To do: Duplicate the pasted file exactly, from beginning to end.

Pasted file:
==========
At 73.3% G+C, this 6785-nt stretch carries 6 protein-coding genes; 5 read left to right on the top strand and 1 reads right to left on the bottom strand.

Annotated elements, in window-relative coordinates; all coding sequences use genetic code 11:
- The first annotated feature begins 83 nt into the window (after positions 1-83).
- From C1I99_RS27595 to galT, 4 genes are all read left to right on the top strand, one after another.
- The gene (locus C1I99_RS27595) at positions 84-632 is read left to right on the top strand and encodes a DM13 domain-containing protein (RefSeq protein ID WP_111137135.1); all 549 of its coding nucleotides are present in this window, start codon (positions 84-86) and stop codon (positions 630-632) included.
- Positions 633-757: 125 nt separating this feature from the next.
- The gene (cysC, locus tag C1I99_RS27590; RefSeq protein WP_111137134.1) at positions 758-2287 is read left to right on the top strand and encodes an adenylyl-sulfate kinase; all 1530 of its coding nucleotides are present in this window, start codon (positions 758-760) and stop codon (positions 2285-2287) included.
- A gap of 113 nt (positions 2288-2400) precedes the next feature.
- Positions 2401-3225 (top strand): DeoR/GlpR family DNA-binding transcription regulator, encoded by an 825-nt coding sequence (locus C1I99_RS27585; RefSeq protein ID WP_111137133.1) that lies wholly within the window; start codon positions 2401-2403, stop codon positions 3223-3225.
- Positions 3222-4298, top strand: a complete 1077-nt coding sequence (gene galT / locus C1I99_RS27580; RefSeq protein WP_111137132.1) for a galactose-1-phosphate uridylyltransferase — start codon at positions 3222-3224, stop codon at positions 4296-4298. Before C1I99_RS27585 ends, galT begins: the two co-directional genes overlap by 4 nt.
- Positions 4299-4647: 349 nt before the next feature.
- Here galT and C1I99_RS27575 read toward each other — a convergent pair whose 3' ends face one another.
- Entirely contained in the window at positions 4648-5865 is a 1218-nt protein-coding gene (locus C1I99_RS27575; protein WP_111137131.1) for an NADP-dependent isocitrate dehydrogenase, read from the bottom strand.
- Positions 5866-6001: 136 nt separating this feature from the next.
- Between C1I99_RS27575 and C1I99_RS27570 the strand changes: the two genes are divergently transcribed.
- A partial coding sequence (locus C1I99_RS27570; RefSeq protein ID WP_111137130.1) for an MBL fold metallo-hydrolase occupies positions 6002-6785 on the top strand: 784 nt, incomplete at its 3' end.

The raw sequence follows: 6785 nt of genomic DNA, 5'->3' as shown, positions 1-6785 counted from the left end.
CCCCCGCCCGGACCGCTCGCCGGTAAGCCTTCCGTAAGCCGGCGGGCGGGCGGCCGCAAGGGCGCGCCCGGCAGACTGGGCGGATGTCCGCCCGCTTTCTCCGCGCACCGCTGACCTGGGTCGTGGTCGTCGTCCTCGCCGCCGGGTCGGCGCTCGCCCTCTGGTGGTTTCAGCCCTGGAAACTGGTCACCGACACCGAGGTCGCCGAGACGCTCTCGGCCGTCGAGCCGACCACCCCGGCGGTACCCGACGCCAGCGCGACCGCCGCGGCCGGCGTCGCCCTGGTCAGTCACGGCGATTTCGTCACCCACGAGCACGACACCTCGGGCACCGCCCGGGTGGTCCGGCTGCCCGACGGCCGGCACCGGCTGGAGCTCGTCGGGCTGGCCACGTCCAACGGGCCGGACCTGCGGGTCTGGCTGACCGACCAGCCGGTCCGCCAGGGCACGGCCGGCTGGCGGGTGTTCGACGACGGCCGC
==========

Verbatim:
At 73.3% G+C, this 6785-nt stretch carries 6 protein-coding genes; 5 read left to right on the top strand and 1 reads right to left on the bottom strand.

Annotated elements, in window-relative coordinates; all coding sequences use genetic code 11:
- The first annotated feature begins 83 nt into the window (after positions 1-83).
- From C1I99_RS27595 to galT, 4 genes are all read left to right on the top strand, one after another.
- The gene (locus C1I99_RS27595) at positions 84-632 is read left to right on the top strand and encodes a DM13 domain-containing protein (RefSeq protein ID WP_111137135.1); all 549 of its coding nucleotides are present in this window, start codon (positions 84-86) and stop codon (positions 630-632) included.
- Positions 633-757: 125 nt separating this feature from the next.
- The gene (cysC, locus tag C1I99_RS27590; RefSeq protein WP_111137134.1) at positions 758-2287 is read left to right on the top strand and encodes an adenylyl-sulfate kinase; all 1530 of its coding nucleotides are present in this window, start codon (positions 758-760) and stop codon (positions 2285-2287) included.
- A gap of 113 nt (positions 2288-2400) precedes the next feature.
- Positions 2401-3225 (top strand): DeoR/GlpR family DNA-binding transcription regulator, encoded by an 825-nt coding sequence (locus C1I99_RS27585; RefSeq protein ID WP_111137133.1) that lies wholly within the window; start codon positions 2401-2403, stop codon positions 3223-3225.
- Positions 3222-4298, top strand: a complete 1077-nt coding sequence (gene galT / locus C1I99_RS27580; RefSeq protein WP_111137132.1) for a galactose-1-phosphate uridylyltransferase — start codon at positions 3222-3224, stop codon at positions 4296-4298. Before C1I99_RS27585 ends, galT begins: the two co-directional genes overlap by 4 nt.
- Positions 4299-4647: 349 nt before the next feature.
- Here galT and C1I99_RS27575 read toward each other — a convergent pair whose 3' ends face one another.
- Entirely contained in the window at positions 4648-5865 is a 1218-nt protein-coding gene (locus C1I99_RS27575; protein WP_111137131.1) for an NADP-dependent isocitrate dehydrogenase, read from the bottom strand.
- Positions 5866-6001: 136 nt separating this feature from the next.
- Between C1I99_RS27575 and C1I99_RS27570 the strand changes: the two genes are divergently transcribed.
- A partial coding sequence (locus C1I99_RS27570; RefSeq protein ID WP_111137130.1) for an MBL fold metallo-hydrolase occupies positions 6002-6785 on the top strand: 784 nt, incomplete at its 3' end.

The raw sequence follows: 6785 nt of genomic DNA, 5'->3' as shown, positions 1-6785 counted from the left end.
CCCCCGCCCGGACCGCTCGCCGGTAAGCCTTCCGTAAGCCGGCGGGCGGGCGGCCGCAAGGGCGCGCCCGGCAGACTGGGCGGATGTCCGCCCGCTTTCTCCGCGCACCGCTGACCTGGGTCGTGGTCGTCGTCCTCGCCGCCGGGTCGGCGCTCGCCCTCTGGTGGTTTCAGCCCTGGAAACTGGTCACCGACACCGAGGTCGCCGAGACGCTCTCGGCCGTCGAGCCGACCACCCCGGCGGTACCCGACGCCAGCGCGACCGCCGCGGCCGGCGTCGCCCTGGTCAGTCACGGCGATTTCGTCACCCACGAGCACGACACCTCGGGCACCGCCCGGGTGGTCCGGCTGCCCGACGGCCGGCACCGGCTGGAGCTCGTCGGGCTGGCCACGTCCAACGGGCCGGACCTGCGGGTCTGGCTGACCGACCAGCCGGTCCGCCAGGGCACGGCCGGCTGGCGGGTGTTCGACGACGGCCGC